If I were to be stranded on an island with nothing but three books to keep me company there is no doubt that two of them would be Darwin’s Dangerous Idea and Godel, Escher, Bach. When taken together, these two books provide almost the entire thrust behind this post-scientistic, neo-pragmatic mind-set in which I currently find myself.
Darwin’s Dangerous Idea is Daniel Dennett’s strong defense of Neo-Darwinian thinking, but probably not in the way you are thinking. This book is not scientific nor does it argue “for” evolution at all. Rather, it is a philosophical book which takes the truth of evolution for granted. As such, its primary target is not the religious young earther, but various intellectuals who look down their noses at such non-Darwinians with one eye while closing the other to the implications which Darwinism has for themselves. Less cryptically, Dennett argues that Darwin’s theory is a universal acid which eats through any container, religious or not, which we might build in order to protect ourselves or our beliefs from it. By Dennett’s lights, any realm of thought which thinks itself fully isolated from Darwinian thinking is simply fooling itself.
Godel, Escher, Bach is, in a word, brilliant. One simply cannot help but stop at various points in Douglass Hofstadter’s book and think aloud, “This man is a genius!” While the primary objective of the book is defending a particular theory of mind, I think the clearest focal point around which the book pivots would be the concept of self-reference. According to Hofstadter, once you have any system which is rich and detailed enough to be isomorphic with itself in some way, you have what he calls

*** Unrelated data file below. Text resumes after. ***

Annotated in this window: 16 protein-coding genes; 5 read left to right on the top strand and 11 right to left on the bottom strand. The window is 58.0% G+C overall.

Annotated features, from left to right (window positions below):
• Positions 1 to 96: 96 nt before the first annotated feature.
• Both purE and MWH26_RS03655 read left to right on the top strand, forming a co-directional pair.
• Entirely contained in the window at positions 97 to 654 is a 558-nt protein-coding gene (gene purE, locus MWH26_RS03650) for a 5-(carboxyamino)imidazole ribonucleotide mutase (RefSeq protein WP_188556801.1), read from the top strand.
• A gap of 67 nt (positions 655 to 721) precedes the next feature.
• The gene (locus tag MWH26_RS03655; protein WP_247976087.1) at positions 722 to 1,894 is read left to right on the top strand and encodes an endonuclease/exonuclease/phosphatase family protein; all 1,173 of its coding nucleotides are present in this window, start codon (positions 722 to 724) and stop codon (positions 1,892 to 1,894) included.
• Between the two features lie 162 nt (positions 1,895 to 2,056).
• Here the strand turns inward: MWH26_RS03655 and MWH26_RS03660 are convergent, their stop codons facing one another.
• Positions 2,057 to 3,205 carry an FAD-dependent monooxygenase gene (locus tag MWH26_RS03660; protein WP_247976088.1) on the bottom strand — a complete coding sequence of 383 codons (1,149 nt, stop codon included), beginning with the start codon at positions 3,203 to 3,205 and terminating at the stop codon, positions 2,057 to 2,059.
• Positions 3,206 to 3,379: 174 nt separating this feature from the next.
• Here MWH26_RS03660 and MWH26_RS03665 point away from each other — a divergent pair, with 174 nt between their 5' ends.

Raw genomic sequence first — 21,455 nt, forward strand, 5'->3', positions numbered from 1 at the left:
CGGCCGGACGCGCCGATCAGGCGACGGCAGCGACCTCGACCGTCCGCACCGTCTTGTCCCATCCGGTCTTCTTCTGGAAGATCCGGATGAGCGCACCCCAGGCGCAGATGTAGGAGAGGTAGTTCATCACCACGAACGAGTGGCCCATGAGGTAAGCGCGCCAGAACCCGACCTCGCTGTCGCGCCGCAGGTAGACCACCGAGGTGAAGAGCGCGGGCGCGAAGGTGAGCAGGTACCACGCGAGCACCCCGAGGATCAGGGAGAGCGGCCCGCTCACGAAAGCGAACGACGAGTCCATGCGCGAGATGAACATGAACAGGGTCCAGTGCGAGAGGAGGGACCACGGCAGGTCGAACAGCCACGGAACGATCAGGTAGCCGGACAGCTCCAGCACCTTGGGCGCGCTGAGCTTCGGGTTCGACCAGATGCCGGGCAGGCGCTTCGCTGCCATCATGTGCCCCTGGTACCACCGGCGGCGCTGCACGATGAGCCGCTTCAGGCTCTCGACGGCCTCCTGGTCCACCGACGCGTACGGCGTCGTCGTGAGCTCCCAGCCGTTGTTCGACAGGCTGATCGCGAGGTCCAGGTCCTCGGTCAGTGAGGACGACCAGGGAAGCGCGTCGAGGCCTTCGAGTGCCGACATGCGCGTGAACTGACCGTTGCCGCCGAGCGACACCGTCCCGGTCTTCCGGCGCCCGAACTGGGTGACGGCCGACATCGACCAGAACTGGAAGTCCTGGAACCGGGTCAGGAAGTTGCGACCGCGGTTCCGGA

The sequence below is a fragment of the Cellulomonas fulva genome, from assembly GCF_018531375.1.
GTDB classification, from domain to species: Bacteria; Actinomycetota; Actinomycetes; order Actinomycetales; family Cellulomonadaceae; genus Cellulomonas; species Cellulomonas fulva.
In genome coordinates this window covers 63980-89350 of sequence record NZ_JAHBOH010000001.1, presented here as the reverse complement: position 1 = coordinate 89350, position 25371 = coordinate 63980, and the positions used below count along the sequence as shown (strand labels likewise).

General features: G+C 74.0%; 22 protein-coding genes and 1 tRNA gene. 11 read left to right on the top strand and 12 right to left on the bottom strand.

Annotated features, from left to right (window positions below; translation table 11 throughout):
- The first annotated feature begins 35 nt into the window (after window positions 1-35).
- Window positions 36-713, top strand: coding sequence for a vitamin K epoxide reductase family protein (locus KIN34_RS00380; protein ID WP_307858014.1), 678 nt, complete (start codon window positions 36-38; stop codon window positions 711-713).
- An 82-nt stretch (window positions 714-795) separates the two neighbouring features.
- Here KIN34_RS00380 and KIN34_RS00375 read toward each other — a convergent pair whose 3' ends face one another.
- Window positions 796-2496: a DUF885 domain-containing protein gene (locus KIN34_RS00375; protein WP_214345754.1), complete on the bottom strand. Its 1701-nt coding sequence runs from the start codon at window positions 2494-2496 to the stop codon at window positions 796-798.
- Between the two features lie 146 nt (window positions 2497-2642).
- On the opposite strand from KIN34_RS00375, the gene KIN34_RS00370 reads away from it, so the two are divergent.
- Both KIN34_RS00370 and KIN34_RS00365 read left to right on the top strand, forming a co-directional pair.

a “strange loop” of contradictions, infinite regresses and other such Godelian knots . In other words, once we start talking about “sets” that in some way “contain” themselves the idea of universality goes out the window. All such sets must either be inconsistent, incomplete or both. A few such systems which are explored in the book include but are not limited to Godel-numbering, Escherian artwork, a number of Bach’s fugues, the Liar’s paradox, self-consciousness in animals, self-replication in DNA, perfect, high-fidelity record players, and many more.
Now, if we take these two books together we get the following question: Just how universal is that Darwinian acid? Is it truly universal such that it is able to dissolve itself or is it merely “almost” universal? Is Dennett’s book actually inconsistent or is it just incomplete? I hope this question strikes the reader as more than just a sort of “gotcha!” jab at Dennett’s book, because that is certainly not my intention. Indeed, I see this Godelian take on Darwinism as having very broad implications.
As a brief example of this Darwinian antinomy in everyday life, let us consider the present day culture wars. The Liberal Left, in general, has a tendency to beat the Religious Right over the head with Darwinian science, arguing that intelligent, rational and well-designed systems can and are created without any Intelligent, Rational Designer at the controls. By these lights, anybody who cannot see this is simply too unintelligent or irrational to be in control of anything important. But this conclusion contradicts the very premise by which it was reached, since Darwin’s theory just is the claim that there doesn’t need to be anybody who is intelligent or rational at the controls for a system to work just fine. Thus, as a weapon in the culture wars Darwin’s theory is either inconsistent or incomplete.